The most important factor in bringing in the hens is hearing the song of a breeding ready cock. That is why I always start conditioning the cocks first and when they are getting close, I then start the hens. Usually the cocks are on the ABBA fertility E, given once a week, three weeks before starting the hens. This year I had some lighting flickering issues and decided to replace the fixtures so I delayed starting the hens and today was their second once weekly dose of ABBA fertility E. Today, I also started giving both cocks and hens an additional mix.
Once the clutch is laid, I discontinue this mix but continue to add Miracle vitamin to the nestling food.
Have you ever had a hen that when she hears a male sing, will drop her wings lifts her chest and start trying to sing. No sound comes out when she does this though, She beeps normally other times.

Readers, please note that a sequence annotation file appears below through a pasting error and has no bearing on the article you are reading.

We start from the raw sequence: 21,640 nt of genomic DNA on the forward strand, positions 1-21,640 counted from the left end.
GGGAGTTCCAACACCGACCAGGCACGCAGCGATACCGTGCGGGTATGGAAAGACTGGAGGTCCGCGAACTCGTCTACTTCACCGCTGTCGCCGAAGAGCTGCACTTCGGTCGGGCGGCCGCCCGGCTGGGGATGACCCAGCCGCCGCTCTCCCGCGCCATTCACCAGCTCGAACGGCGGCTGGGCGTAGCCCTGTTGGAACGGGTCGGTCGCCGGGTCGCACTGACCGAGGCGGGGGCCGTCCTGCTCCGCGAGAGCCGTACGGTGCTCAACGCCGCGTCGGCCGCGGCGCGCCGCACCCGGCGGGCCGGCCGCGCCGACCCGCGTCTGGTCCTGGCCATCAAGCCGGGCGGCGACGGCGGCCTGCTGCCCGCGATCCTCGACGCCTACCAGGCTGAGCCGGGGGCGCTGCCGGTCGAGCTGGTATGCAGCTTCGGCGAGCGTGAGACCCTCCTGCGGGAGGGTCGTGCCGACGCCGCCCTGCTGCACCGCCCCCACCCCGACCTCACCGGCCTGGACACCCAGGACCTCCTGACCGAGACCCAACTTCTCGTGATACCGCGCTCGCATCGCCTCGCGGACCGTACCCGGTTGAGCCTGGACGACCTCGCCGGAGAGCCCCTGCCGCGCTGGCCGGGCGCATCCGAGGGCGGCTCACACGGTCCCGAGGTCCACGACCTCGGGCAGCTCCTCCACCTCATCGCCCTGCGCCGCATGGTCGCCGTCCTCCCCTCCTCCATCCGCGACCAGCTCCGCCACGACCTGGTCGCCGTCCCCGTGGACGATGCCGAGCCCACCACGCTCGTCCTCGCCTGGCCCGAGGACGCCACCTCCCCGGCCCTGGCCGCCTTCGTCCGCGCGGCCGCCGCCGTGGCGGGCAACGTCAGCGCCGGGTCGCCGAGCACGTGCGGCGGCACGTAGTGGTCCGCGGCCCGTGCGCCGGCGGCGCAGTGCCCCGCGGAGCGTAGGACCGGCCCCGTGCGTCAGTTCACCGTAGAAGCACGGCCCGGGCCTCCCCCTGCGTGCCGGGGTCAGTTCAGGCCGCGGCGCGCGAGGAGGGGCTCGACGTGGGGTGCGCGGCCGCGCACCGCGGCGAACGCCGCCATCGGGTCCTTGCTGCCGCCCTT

Im confused by this hen, not sure its a she anymore, she is still not ready for breeding (been conditioning since February) , so cant tell by the vent.
If she is squatting to invite mating the vent would be rounded and could gets a red ring around it right before she lays. The description sounds more like the macho dance of a male dropping wings. Some hens do sing. My first "male" laid an egg!
Interesting about the extra amino acids. I didn't know one could influence the number of eggs per clutch. I guess this tells me to provide plenty of protein prior to breeding. A combination of a grain and a legume provides all twenty essential amino acids for humans. That is why beans and rice are such a common meal for people who lack meat in their diets.
Post a Comment